February 5, 2020
India’s crude steel production in 2018 was reported at 109.3m tonnes, an increase of 7.7% from 2017. In 2019, this increased to 111.2m tonnes
The growth in the Indian steel sector has been driven by easy availability of raw materials, labour as well as a steadily expanding construction market
India’s steel demand is expected to rise by 7.2% in 2019-20. The demand growth for steel is expected to remain unchanged at 7.2% in 2020-21
The Government has launched the Purvodaya programme which aims accelerated development of eastern India with an integrated steel hub
India has emerged as the second-largest producer of crude steel after China in 2018 and 2019, replacing Japan, as per the World Steel Association. India’s Ministry of Steel said on February 5 that the nation’s crude steel production in 2018 was 109.3 million tonnes, an increase of 7.7 per cent from 2017. In 2019, this further increased to 111.2 million tonnes. The growth in the Indian steel sector has been driven by the easy availability of raw materials, labour as well as a steadily expanding construction and manufacturing market. Steel being a deregulated sector, the Government does not set any annual targets for steel output. The decision on the quantity of steel production is taken by individual companies based on commercial considerations and market requirements. Consequently, the steel sector has been a major force behind India’s economic growth.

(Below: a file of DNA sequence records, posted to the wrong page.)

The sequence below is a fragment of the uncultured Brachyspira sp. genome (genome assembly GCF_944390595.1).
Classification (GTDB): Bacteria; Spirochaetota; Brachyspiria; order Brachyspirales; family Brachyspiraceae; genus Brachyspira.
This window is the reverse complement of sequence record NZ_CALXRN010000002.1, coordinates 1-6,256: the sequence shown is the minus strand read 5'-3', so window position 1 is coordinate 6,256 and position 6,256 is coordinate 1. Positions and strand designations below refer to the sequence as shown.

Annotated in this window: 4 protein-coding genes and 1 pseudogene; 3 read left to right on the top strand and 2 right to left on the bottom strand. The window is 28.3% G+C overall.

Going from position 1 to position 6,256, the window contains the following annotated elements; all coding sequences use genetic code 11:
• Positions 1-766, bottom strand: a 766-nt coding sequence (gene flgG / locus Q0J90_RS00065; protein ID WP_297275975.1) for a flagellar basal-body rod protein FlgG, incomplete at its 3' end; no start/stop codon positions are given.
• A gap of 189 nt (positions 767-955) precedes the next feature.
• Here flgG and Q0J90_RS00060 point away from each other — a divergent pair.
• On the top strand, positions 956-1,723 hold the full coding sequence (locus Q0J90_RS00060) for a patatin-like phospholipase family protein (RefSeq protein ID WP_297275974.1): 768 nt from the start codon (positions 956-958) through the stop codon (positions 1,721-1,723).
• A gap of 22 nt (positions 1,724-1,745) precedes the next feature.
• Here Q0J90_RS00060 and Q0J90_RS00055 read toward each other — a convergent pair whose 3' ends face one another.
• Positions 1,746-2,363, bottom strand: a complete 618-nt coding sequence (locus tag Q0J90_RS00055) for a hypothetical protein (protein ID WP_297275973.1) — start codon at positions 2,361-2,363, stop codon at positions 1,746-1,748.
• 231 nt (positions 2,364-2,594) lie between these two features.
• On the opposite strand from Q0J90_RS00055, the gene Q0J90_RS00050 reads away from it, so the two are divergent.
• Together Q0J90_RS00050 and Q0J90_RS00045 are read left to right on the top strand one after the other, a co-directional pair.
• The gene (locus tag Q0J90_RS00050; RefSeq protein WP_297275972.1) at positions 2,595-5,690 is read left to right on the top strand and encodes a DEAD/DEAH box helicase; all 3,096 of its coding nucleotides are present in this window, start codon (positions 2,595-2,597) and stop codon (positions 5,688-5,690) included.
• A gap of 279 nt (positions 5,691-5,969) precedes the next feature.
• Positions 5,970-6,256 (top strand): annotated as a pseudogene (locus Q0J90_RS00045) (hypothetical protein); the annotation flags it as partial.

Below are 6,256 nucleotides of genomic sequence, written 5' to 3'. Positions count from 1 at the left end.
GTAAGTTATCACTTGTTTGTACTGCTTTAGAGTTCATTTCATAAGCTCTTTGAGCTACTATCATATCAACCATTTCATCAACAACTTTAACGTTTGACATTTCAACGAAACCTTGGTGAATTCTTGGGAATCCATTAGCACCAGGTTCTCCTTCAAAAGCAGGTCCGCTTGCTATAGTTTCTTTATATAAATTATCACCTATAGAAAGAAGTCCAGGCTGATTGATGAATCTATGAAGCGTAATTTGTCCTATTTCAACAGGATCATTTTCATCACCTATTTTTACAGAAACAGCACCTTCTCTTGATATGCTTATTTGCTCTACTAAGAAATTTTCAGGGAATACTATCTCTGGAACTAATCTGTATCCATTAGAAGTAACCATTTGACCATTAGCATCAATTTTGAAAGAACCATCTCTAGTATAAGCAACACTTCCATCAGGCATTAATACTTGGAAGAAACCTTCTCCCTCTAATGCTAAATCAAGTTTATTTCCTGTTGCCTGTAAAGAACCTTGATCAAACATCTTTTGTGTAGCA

In order to support the domestic steel industry, the Government of India has notified the National Steel Policy, 2017, and the Policy for Providing Preference to Domestically Manufactured Iron and Steel (DMI & SP) in the case of state procurement. These policies have helped create a favorable environment to improve domestic production and consumption of steel. The Government has also issued quality control orders, prohibiting the manufacturing and import of cheap and substandard quality of steel. In addition, India has liberalised the coal mining sector which stands to greatly benefit the steel industry. India has also been inviting foreign entities to invest in the steel sector as India’s steel demand is expected to rise by 7.2 per cent in 2019-20. Going ahead, the demand growth for steel is expected to remain unchanged at 7.2 per cent in 2020-21.
Meanwhile, the Government of India has launched the Purvodaya programme which aims accelerated the development of eastern India through the establishment of an integrated steel hub. The eastern states of India – Odisha, Jharkhand, Chhattisgarh, West Bengal – and the northern part of Andhra Pradesh hold about 80 per cent of the national iron ore reserves and nearly 100 per cent of coking coal as well as vast reserves of chromite, bauxite, and dolomite. There is also the presence of major ports such as Paradip, Haldia, Vizag, Kolkata, etc., with around 30 percent of India’s major port capacity. These resources and infrastructure can help the region come up as a major global exporting and industrial region, something the Purvodaya programme is targetting. In India’s march towards a US$5 trillion economy, the region can prove to be a major enabler.
The Government has envisaged that the eastern belt has the potential to add more than 75 per cent of the country’s incremental steel capacity as calculated by the National Steel Policy. It is expected that out of the 300 million tonnes capacity by 2030-31, over 200 million tonnes can come from this region alone, led by Industry 4.0. The objective of this hub would be to enable swift capacity addition, significant employment creation and improve the overall competitiveness of steel producers both in terms of cost and quality.